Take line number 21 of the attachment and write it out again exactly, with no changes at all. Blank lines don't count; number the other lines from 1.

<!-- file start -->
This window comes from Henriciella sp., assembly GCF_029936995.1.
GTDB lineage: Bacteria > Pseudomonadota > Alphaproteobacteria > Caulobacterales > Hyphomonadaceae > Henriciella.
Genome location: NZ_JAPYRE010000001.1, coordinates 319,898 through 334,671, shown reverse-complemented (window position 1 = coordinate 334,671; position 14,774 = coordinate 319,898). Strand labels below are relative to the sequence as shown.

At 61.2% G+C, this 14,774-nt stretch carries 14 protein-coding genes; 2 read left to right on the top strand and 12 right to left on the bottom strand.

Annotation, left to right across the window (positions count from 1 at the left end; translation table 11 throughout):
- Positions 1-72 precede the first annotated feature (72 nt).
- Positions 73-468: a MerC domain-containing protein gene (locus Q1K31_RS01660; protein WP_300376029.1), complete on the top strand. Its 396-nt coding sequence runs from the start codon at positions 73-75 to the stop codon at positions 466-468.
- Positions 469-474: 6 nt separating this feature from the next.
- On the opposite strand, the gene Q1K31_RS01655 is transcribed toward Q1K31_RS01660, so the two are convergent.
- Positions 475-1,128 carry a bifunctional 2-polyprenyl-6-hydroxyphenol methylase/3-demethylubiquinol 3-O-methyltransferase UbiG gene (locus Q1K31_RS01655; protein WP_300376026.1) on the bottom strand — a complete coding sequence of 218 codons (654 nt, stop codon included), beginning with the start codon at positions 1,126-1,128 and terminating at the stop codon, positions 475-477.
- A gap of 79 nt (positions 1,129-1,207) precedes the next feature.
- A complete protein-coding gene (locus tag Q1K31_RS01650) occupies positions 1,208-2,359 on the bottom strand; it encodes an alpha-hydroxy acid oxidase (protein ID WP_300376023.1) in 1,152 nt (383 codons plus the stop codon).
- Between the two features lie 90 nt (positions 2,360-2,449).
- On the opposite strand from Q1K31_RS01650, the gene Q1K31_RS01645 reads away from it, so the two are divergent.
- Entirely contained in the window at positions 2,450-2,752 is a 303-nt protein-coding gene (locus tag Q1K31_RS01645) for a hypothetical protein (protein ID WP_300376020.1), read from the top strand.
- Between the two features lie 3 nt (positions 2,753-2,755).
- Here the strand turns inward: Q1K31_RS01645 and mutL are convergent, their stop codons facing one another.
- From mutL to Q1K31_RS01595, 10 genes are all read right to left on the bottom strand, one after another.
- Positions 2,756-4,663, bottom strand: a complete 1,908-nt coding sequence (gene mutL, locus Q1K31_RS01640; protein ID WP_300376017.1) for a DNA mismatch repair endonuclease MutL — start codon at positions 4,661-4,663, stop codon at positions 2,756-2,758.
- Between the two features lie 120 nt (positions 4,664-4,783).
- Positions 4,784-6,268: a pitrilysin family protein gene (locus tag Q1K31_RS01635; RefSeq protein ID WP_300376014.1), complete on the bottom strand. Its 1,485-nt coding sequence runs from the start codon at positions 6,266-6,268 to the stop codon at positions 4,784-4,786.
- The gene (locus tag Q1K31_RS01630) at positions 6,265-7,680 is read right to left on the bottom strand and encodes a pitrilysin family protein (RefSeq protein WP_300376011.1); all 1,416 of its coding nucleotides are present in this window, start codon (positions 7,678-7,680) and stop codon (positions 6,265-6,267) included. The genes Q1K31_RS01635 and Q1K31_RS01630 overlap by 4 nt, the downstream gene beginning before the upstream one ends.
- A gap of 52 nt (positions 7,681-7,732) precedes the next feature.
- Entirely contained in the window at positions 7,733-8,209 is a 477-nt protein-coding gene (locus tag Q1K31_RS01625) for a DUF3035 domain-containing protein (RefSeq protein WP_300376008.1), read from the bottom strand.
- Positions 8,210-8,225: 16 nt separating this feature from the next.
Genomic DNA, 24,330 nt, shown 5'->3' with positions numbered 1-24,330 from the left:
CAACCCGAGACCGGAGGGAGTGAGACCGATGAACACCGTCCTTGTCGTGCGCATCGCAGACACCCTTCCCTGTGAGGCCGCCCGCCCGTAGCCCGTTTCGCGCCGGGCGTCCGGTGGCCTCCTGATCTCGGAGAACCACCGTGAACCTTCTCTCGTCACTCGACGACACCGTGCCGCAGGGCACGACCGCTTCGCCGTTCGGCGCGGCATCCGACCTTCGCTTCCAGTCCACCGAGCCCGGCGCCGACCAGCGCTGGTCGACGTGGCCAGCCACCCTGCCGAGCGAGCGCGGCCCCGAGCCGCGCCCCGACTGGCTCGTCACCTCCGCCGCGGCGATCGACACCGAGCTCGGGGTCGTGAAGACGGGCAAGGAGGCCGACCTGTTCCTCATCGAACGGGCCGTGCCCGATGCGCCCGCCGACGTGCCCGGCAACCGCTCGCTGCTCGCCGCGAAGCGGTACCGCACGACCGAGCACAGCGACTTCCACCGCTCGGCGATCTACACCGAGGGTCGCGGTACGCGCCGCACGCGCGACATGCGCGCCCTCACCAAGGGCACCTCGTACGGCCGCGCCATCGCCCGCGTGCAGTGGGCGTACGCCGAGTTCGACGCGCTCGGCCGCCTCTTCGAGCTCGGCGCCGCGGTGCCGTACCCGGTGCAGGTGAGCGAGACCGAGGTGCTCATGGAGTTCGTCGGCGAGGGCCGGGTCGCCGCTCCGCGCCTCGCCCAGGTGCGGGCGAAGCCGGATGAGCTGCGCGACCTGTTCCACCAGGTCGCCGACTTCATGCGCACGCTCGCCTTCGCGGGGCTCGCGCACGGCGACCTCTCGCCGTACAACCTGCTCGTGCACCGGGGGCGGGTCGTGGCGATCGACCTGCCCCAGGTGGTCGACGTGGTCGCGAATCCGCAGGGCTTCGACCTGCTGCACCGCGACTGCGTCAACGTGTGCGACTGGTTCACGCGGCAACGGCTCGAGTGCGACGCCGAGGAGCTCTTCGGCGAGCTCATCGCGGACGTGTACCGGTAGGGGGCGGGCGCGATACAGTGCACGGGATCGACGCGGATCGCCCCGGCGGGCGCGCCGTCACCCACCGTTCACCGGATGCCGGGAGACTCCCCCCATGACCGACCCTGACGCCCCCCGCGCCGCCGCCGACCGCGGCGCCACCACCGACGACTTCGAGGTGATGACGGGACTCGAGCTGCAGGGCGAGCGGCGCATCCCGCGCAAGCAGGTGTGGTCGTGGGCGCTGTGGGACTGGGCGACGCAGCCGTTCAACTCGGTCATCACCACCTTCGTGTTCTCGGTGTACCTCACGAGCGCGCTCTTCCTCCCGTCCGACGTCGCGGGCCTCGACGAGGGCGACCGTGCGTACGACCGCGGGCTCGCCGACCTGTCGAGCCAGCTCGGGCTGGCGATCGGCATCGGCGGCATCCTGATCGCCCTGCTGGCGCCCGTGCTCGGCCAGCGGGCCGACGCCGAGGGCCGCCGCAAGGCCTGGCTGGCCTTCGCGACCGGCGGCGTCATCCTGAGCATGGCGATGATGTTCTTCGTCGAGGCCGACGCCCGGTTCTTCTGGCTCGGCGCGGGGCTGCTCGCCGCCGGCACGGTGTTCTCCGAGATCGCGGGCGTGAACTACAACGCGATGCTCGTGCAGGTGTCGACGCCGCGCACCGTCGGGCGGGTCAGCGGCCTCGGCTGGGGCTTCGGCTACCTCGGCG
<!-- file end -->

- Positions 4,784-6,268: a pitrilysin family protein gene (locus tag Q1K31_RS01635; RefSeq protein ID WP_300376014.1), complete on the bottom strand. Its 1,485-nt coding sequence runs from the start codon at positions 6,266-6,268 to the stop codon at positions 4,784-4,786.